UCLA In the News lists selected mentions of UCLA in the world’s news media. Some articles may require registration or a subscription to view. See more UCLA In the News.

This is what America could look like when our coasts are under water | Vox

Building [sea]walls also summons images of a dystopian future. “You could end up with these walled city-states and then everyone else is just left to fend for themselves,” said Liz Koslov, an assistant professor at the UCLA Department of Urban Planning and Institute of the Environment and Sustainability. “These protected cities would be seen as too big to fail and increasingly become the provinces of the wealthy.”

Hawaii telescope protest shuts down 13 observatories on Mauna Kea | Nature

Affected projects include Andrea Ghez’s ongoing studies of the center of the Milky Way. Ghez, an astronomer at the University of California, Los Angeles, had planned to use one of the Keck telescopes on July 16 to collect data on the motion of stars around the supermassive black hole at the center of the Galaxy…. But Ghez isn’t bothered by Keck’s temporary closure. “If I lose a night in order that everyone can figure out how to move forward in the long run, that’s far more important than one night of observing,” she says.

Trump DOJ escalates big tech scrutiny with new antitrust probe | Bloomberg

“The history of these DOJ investigations is that they kill the company that they investigate” as the firm turns its focus to defending itself, said Mark Grady, a law professor at the University of California Los Angeles. “It’s a giant distraction.”

As climate change threatens California, officials seek ‘sustainable insurance’ | Los Angeles Times

After a roundtable discussion at UCLA with lawmakers, state Insurance Commissioner Ricardo Lara announced that his agency would work with officials from the U.N. Principles for Sustainable Insurance Initiative over the next year to develop a plan to confront California’s climate risks, which are manifold…. “Climate change is the third rail in some parts of the country and here in California we’re more clear eyed about what some of those risks are,” said Sean Hecht, an environmental law professor at UCLA. “If we have insurers that are taking those risks into account, we might be able to better prevent the next catastrophic wildfire from destroying a community.”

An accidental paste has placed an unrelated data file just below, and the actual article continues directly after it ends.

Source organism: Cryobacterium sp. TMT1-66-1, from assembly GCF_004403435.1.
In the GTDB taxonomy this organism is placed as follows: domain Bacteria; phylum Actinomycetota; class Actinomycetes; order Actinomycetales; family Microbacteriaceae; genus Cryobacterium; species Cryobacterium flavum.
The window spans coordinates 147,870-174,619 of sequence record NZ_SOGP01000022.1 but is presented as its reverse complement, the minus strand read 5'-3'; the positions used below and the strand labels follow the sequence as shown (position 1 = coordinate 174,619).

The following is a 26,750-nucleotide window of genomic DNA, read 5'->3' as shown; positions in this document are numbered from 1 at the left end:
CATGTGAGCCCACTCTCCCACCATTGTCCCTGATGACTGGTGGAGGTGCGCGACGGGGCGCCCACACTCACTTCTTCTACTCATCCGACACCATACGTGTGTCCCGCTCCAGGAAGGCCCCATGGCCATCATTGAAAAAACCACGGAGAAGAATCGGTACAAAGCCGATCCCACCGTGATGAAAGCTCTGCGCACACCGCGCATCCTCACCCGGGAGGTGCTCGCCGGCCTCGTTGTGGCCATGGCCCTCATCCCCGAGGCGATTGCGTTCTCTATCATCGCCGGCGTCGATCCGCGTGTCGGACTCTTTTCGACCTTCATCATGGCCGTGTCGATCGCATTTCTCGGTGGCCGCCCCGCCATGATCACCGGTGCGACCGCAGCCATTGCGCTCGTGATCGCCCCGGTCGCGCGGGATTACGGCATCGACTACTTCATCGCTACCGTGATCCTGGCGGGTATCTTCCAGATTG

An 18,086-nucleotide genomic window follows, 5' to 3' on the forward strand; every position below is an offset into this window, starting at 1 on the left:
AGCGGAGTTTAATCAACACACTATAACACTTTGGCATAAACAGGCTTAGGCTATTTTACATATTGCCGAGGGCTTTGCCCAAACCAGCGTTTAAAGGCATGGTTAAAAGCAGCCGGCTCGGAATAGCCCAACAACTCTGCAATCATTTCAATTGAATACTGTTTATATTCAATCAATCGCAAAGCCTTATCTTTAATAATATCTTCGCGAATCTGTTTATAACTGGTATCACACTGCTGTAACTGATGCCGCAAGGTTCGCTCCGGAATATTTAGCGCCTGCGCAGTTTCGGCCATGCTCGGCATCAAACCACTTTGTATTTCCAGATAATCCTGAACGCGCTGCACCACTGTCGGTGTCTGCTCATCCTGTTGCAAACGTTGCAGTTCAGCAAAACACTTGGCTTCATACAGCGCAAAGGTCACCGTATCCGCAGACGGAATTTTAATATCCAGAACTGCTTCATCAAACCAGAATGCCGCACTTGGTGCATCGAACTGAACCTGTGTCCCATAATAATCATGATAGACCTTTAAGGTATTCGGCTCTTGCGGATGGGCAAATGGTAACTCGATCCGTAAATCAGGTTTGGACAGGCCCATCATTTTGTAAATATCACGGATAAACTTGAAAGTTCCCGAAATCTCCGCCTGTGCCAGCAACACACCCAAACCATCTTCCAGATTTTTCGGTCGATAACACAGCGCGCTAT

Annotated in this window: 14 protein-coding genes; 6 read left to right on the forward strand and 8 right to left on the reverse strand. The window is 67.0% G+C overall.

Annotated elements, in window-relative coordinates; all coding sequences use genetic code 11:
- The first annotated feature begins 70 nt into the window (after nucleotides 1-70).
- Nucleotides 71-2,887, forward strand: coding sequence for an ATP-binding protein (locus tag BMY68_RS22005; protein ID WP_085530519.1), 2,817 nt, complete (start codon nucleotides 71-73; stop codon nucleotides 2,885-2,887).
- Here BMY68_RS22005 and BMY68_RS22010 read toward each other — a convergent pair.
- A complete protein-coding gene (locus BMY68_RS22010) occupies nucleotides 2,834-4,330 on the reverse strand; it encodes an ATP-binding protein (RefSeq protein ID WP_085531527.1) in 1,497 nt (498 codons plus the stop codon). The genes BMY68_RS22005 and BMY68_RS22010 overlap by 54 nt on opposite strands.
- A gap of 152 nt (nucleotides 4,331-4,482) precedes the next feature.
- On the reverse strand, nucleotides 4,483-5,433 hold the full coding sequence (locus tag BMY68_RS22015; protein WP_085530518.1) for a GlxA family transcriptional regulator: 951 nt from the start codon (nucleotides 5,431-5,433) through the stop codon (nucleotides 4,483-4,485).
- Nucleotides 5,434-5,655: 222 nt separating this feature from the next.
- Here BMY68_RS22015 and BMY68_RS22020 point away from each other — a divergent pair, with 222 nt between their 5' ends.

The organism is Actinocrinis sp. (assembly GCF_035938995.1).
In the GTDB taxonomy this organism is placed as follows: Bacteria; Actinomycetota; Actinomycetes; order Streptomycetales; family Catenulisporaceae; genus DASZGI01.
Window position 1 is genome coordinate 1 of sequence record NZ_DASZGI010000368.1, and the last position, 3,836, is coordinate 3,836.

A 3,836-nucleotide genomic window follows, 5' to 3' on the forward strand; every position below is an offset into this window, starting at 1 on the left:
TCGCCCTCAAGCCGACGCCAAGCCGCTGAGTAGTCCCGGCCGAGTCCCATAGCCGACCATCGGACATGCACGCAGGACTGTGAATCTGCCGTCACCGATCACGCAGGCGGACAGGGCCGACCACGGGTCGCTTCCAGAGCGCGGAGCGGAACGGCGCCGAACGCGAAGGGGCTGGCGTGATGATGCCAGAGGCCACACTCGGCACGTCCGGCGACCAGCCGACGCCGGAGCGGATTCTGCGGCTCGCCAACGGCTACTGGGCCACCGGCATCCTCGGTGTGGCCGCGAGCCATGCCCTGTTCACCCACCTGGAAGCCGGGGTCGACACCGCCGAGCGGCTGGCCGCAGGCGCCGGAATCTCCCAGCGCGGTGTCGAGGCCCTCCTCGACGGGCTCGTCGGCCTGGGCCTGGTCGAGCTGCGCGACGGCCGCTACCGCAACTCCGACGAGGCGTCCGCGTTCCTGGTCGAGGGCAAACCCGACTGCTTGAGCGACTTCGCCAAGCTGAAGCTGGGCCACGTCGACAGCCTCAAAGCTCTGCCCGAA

Bad news for Gavin Newsom’s housing goals: New home permits are down in California | Sacramento Bee

The University of California at Los Angeles Anderson School of Management predicted in March that the California housing market would continue to grow more slowly through 2019 and 2020. “With our national forecast for slowing economic growth, continued discussion on when the next recession will be, and the Fed indicating that the peak of the interest rate cycle could be near, we now expect weaker housing markets into 2020,” wrote Director Jerry Nickelsburg.

Study: U.S. could have averted about 15,600 deaths if every state expanded Medicaid | Vox

Four researchers — University of Michigan economist Sarah Miller, University of California, Los Angeles public health scholar Laura Wherry, National Institutes of Health’s Sean Altekruse and Norman Johnson with the US Census Bureau — used that difference to study what happened to people’s health outcomes in states that expanded the program compared to those that did not. A new working paper published by the National Bureau of Economic Research details their results. They found that by the fourth year of Medicaid expansion, mortality rates in states that expanded the program were 0.2 percentage points lower than in states that did not.

Sex with HIV still a crime? Updated laws divide advocates | Associated Press

It’s not clear how many people have faced prosecution under HIV laws around the country, but data from two states analyzed by a think tank at the University of California, Los Angeles, School of Law indicate they aren’t isolated occurrences. Florida and Georgia authorities made nearly 1,500 arrests on suspicion of HIV-related crimes from the 1980s through 2017, hundreds of which resulted in convictions, according to the Williams Institute.

Heart disease is the price of becoming human, study finds | San Diego Union-Tribune